One of ongoing lists that I maintain in my journal is called Stepping Stones, developed by Dr. Ira Progoff, author of the classic, Journal Workshop: Writing to Access the Power of the Unconscious and Evoke Creative Ability.

I first read about the Stepping Stones exercise in Tristine Rainer’s book, The New Diary:How to Do the Journal for Self-Guidance and Expanded Creativity

What Is the Stepping Stones Exercise?

The stepping-stones exercise involves writing a list of important events and turning points in your life, similar to this generic example:

I was born in 1976.
Attended James McKee Elementary School.
Drew dinosaurs on large pieces of construction paper
Won 2nd place in the science fair contest.
Got lost while trying to walk home.
First kissed a girl when I was 13.
Didn’t make the basketball team in 7th grade.
Won 3rd place for an art sculpture piece.
My first girlfriend was Andrea.
Took a poetry class in 11th grade.
Graduated from Grover Washington High School.
Drove to California with my arm in a cast to attend college.
Majored in art in college.
Slept in my car for two days.
Married my high school sweetheart, Andrea.
Got divorced two years later.
Purchased my first house in the country

Your list might start from your birth , or you might focus on the formative years of your life and include more details of events, experiences, and turning points that brought you into adulthood.

So far I have 31 stepping stones in my list, and I have set up a schedule to review and add to my list every three months. Some months there’s nothing I feel that needs to be added, but that’s because my list focuses on really important points, achievements and turning points in my life.


I recommend brainstorming experiences in single sentences so you don’t get bogged trying to remember details you as develop your list. As you make the list, you will begin to see and reflect on those events that helped shape your life.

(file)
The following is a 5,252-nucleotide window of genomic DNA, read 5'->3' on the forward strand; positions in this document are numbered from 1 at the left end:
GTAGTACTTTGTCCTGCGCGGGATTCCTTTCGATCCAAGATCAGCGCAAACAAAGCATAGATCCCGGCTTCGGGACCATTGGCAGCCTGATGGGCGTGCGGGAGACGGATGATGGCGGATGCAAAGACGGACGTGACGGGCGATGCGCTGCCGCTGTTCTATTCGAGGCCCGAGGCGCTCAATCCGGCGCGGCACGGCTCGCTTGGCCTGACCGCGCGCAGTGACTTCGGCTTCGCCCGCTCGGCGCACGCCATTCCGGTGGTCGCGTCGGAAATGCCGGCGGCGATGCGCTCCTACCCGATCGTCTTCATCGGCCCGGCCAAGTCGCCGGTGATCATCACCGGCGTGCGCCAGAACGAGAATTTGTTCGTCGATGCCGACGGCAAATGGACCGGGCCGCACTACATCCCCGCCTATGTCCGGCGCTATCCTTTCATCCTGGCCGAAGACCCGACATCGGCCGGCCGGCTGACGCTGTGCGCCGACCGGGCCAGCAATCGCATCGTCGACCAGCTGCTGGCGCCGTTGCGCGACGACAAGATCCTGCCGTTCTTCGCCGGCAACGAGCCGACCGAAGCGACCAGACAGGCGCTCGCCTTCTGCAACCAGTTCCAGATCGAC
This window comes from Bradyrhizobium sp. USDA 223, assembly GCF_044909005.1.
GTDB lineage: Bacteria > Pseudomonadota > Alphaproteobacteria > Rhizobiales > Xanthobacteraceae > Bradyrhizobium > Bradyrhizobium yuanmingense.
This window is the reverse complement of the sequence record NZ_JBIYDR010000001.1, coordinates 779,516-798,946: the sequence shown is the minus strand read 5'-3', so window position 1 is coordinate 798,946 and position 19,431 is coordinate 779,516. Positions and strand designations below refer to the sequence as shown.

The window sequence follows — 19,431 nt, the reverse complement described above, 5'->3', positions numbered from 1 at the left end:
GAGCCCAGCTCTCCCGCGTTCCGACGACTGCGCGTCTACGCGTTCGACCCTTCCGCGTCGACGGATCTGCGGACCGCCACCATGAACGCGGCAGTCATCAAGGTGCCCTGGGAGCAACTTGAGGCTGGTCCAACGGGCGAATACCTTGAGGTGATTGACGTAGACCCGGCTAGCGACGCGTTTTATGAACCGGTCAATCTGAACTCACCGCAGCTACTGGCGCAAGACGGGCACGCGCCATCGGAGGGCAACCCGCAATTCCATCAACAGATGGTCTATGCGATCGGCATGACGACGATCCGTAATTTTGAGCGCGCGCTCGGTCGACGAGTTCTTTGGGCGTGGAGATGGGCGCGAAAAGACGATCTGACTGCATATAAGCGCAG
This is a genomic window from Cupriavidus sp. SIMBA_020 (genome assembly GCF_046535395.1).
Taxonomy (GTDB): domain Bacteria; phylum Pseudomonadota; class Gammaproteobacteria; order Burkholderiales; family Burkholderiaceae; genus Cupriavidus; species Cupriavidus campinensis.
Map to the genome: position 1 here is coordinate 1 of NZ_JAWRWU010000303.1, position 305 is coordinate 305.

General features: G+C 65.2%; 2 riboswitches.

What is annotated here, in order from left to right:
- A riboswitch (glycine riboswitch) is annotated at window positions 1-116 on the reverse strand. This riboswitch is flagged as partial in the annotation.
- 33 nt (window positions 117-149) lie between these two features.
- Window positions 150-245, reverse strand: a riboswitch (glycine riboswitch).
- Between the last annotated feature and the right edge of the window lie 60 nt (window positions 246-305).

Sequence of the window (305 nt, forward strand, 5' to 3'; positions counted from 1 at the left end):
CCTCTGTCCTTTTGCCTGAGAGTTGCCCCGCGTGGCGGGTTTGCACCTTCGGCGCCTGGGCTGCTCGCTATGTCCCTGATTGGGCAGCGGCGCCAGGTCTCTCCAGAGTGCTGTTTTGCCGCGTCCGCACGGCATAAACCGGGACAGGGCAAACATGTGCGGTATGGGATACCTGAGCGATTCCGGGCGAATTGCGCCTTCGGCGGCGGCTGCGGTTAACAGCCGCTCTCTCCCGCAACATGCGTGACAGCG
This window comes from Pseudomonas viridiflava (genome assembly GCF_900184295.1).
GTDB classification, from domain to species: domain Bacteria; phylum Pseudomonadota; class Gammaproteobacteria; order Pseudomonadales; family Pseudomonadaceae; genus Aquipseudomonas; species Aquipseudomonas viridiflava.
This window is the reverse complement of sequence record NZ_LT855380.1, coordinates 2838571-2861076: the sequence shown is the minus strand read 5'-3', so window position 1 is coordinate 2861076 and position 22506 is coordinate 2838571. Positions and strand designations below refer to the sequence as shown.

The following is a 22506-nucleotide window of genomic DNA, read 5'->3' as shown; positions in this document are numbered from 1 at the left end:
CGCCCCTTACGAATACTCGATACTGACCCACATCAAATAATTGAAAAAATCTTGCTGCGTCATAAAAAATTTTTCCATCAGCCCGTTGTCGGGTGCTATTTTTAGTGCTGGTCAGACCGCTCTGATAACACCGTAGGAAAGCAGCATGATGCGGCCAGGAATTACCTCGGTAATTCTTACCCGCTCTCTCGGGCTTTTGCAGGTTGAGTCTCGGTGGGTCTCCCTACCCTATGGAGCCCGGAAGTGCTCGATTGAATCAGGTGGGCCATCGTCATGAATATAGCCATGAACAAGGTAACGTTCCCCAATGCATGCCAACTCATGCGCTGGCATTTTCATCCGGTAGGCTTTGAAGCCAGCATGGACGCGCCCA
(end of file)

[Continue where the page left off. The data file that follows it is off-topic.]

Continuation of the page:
It’s great to make your list chronological, but don’t let that hold you back from drafting a list of important steps and turning points in your life and then later adding dates rearranging the list chronologically.


Some of your stepping stones could be springboards for longer detailed journal entries. Individual experiences could be used for the basis of a memoir,  fictional stories, personal essays, or blog posts.

Note: if you use a digital journal like Day One, you can tag and/or bookmark your Stepping Stones entry and mark on your calendar to revisit it on a regular basis. 

You might also keep a Stepping Stones list for your children or a relative. Shorter Stepping Stones lists might be for a long range goals you achieved, a challenge you experienced, a list of career changes, the path you took to graduate from school, or the significant turning points of a relationship or marriage. The point of the exercise is to reflect on your development, and to remember just how valuable your life is and has been.

Also note that as you write your Stepping Stones, some examples may feel troublesome and uncomfortable to think about while writing. At such points, try closing your journal entry and revisiting it the next day or so when you’re ready to complete it.


As we grow older, we often look back and wonder what we have accomplished in our life, and what experiences led us to become what we are today.

Sometimes we undervalue our accomplishments and experiences because they are not “large” enough. We compare ourselves to others, or we beat up on ourselves for not doing more.

But each of our lives has value, no matter how small or great our experiences seem to others.

The Stepping Stones activity helps use value our life, and it can motivate us to build goals and get more out of our lives. We don’t have to compare ourselves with the lives of others, we simply need to know what we want and what is important in our life.

I hope you find the Stepping Stones exercise useful. Let me and my readers know what you think of the exercise and how you use it in your journal writing.